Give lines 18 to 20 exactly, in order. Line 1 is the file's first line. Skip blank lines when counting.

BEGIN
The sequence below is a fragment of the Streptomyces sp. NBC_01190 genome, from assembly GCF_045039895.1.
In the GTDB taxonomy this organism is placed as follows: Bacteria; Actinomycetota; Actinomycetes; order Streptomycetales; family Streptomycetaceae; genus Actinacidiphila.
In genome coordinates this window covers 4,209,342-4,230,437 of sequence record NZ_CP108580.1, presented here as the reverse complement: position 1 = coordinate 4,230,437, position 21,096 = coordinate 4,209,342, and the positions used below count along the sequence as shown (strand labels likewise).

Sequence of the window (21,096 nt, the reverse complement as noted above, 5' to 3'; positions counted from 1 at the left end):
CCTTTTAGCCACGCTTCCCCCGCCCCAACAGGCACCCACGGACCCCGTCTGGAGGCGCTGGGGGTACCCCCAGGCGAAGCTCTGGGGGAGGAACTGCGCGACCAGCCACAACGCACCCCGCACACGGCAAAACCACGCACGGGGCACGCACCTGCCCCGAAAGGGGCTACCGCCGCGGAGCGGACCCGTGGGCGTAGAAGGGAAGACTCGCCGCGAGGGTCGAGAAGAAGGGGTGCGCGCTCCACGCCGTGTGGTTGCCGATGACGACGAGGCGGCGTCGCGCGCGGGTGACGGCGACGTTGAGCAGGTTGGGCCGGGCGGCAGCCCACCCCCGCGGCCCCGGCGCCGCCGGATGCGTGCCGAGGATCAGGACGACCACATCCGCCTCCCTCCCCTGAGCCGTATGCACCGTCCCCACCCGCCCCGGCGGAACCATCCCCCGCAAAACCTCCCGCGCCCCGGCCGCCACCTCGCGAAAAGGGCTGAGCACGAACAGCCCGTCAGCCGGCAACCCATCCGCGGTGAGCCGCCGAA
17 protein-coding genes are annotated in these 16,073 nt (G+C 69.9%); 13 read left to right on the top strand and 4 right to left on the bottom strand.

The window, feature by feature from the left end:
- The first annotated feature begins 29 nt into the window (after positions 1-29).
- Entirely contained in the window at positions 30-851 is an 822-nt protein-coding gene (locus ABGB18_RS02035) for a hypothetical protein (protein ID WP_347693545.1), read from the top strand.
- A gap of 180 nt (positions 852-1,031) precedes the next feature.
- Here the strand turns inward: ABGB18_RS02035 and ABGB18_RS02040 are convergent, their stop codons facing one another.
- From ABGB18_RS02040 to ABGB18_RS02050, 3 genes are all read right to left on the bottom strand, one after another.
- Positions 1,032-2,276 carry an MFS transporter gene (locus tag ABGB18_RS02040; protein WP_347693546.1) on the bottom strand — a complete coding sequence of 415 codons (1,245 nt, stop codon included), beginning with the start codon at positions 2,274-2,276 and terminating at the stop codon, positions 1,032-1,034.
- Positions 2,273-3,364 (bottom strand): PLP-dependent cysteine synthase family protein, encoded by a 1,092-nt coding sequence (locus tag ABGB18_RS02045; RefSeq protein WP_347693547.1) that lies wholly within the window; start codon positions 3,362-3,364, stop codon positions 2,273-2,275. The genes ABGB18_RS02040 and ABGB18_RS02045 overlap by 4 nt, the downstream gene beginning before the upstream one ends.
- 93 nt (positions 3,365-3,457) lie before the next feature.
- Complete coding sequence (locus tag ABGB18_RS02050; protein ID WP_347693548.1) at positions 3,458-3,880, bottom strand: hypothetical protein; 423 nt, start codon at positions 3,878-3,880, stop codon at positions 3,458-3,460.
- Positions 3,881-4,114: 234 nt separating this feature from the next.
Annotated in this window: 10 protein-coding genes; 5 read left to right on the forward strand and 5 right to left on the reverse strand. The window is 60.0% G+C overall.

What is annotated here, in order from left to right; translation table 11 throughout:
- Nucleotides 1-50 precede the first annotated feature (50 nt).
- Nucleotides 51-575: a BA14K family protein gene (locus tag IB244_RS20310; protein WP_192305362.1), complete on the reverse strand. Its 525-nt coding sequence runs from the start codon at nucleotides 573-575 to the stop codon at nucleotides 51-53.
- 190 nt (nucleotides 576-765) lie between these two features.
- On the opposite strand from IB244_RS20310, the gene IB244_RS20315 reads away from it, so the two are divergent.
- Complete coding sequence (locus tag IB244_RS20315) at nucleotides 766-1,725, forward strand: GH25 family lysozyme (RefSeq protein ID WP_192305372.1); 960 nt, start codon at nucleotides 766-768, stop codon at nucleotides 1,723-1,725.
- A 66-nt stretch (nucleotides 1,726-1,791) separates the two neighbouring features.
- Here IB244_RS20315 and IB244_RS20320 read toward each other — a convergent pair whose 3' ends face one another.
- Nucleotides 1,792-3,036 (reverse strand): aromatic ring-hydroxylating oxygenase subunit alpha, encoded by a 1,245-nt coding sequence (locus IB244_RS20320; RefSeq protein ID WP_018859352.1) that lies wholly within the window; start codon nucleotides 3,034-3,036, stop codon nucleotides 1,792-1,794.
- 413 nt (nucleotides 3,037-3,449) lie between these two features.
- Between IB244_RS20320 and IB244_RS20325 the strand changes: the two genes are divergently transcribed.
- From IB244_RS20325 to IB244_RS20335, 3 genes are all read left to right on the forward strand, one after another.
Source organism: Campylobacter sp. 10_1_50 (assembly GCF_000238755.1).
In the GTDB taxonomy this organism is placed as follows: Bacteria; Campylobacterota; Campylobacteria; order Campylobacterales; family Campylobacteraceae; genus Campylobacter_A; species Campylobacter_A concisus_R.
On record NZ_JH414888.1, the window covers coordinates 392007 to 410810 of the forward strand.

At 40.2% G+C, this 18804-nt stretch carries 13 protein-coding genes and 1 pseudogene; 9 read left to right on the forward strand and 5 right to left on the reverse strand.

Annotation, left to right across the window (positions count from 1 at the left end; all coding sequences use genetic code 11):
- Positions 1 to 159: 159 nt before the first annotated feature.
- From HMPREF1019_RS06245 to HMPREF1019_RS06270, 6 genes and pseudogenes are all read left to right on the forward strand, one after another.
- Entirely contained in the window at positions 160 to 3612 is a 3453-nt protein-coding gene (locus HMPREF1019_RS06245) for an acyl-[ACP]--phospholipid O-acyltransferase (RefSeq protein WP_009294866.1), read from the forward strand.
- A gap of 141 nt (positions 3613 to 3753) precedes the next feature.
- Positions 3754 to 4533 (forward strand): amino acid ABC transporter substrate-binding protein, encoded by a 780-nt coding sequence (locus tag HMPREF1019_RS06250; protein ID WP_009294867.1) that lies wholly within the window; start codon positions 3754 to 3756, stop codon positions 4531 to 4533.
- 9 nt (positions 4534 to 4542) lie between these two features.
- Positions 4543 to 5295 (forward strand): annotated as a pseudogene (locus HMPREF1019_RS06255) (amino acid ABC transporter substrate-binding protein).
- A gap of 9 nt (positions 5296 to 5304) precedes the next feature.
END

Annotated in this window: 10 protein-coding genes; 5 read left to right on the forward strand and 5 right to left on the reverse strand. The window is 60.0% G+C overall.

What is annotated here, in order from left to right; translation table 11 throughout:
- Nucleotides 1-50 precede the first annotated feature (50 nt).